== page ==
The commercial lending sector, which for the first time saw multifamily debt outstanding exceed $3 trillion, added a new apartment rehab program and enabled the largest private student housing transaction on record. Fannie Mae and Freddie Mac continue to play a significant role in commercial mortgage activity.
But first, Love Funding Corp. funded a $3.96 million refinance loan for a 101-unit multifamily and senior housing complex in Martinsville, Ind. The HUD-insured loan has a 35-year amortization term with an interest rate of 6 percent, providing savings of more than $41,065 per annum in debt service over the original loan, which had a rate of 8.5 percent.
ARCS Commercial Mortgage Co. arranged $6.8 million in financing for a 123-unit property in Madera, Calif. The loan for the 23-building apartment complex was for a 10-year term/30-year amortization and will be interest only for the first five years at a rate of 5.89 percent, the Calabasas Hills, Calif.-based multifamily lender announced.
On behalf of its conduit account, Prudential Mortgage Capital Co. originated a $100 million loan secured by a portfolio of nine contiguous industrial buildings, totaling 2.1 million square feet in Commerce, Calif. The borrower, Lion Industrial Trust, agreed to a 10-year term with a fixed rate, the commercial mortgage arm of New Jersey-based Prudential Financial reported.
Deutsche Bank Berkshire Mortgage, in conjunction with Freddie, provided $153 million in financing and a $30.5 million bridge loan that enabled Campus Apartments Inc. to acquire a 14-property student housing portfolio for a purchase price of $256 million, a news release stated. The rest of the funds for the portfolio -- which spans six states and represents the largest private student housing transaction on record -- were provided through Campus' $1.1 billion joint venture with GIC Real Estate Pte Ltd.
"Freddie Mac views the student housing segment of the market to be an attractive expansion opportunity," the secondary lender was quoted as saying in the announcement.
Deutsche Bank Berkshire also recently provided a $465-million financing package for the acquisition and development of a mixed-use apartment project in Hollywood, Calif., according to another announcement. The 400-square-foot project will feature 375 luxury studios and one-and two-bedroom units, of which 78 will be affordable housing units. The financing consists of a $180-million Fannie new construction forward credit enhancement, a $135-million senior secured construction facility, and a $150-million facility backed by capital commitments and not secured by the real estate.
Those seeking funds for renovating multifamily properties can now turn to Community Investment Mezzanine Fund LP, a partnership between Fannie and RCG Longview. The partnership offers an enhanced Community Investments Mezzanine-Moderate Rehabilitation product for one-stop financing on a combination of Desktop Underwriting System loans and mezzanine loans for multifamily properties with rehabilitation needs that cost $5,000 or more per unit.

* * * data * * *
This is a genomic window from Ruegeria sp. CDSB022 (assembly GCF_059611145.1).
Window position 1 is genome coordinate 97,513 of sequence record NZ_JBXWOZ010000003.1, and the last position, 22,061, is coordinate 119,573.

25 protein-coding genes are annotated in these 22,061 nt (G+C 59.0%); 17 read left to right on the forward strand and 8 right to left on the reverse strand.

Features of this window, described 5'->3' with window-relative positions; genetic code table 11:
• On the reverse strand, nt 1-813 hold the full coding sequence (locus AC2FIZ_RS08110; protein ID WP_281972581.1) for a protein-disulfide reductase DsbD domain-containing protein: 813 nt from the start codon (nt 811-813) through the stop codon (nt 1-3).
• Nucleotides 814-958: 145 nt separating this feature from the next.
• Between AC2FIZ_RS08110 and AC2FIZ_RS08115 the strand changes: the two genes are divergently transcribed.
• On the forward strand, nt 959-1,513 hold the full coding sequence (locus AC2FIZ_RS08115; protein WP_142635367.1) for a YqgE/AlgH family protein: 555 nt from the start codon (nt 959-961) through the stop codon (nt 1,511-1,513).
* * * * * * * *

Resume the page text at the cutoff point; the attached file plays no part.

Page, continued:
The mezzanine loan provides $500,000 to $50 million for single assets and up to $150 million for multiple asset portfolios, and is secured by a pledge of the mezzanine borrowing entity's ownership interest in the borrower. The product works in lock-step with Fannie's DUS Supplemental Loan program which can be used to pay off the mezzanine debt. The mezzanine loan starts with a prepayment premium schedule of 2 percent but after the one-year lockout period declines by one-half percent per year. CI Mezz-Mod Rehab also offers an amortization schedule of up to 30 years, with interest-only options available, according to the announcement.
The rehab program may contribute to future growth of multifamily mortgage debt outstanding, which in the first three months of the year grew by 2.5 percent to exceed $3 trillion for the first time, the Mortgage Bankers Association said its analysis of the Federal Reserve Board Flow of Funds data showed. Of the $3.001 trillion in commercial/multifamily mortgage debt outstanding recorded by the Federal Reserve, over $0.7 trillion was multifamily.
Issuers of commercial mortgage-backed securities, collateralized debt obligations and other asset-backed securities were responsible for almost 60 percent of the $72.4 billion quarterly growth in overall debt outstanding, while they contributed almost 70 percent of the $11.8 billion growth in the multifamily market, MBA noted.
Commercial banks reportedly continued to hold the largest share -- 43 percent or $1.3 trillion of the total -- of commercial/multifamily mortgages, and the second largest share -- 22 percent or $661 billion -- was held by CMBS, CDO and other ABS issuers. Life insurance companies hold 9 percent of the total, savings institutions 7 percent, and government-sponsored enterprises and federally related mortgage pools another 7 percent.
However, the GSEs and Ginnie Mae hold the largest share -- 30 percent -- of the total multifamily debt outstanding, followed by commercial banks' 22 percent, MBA said.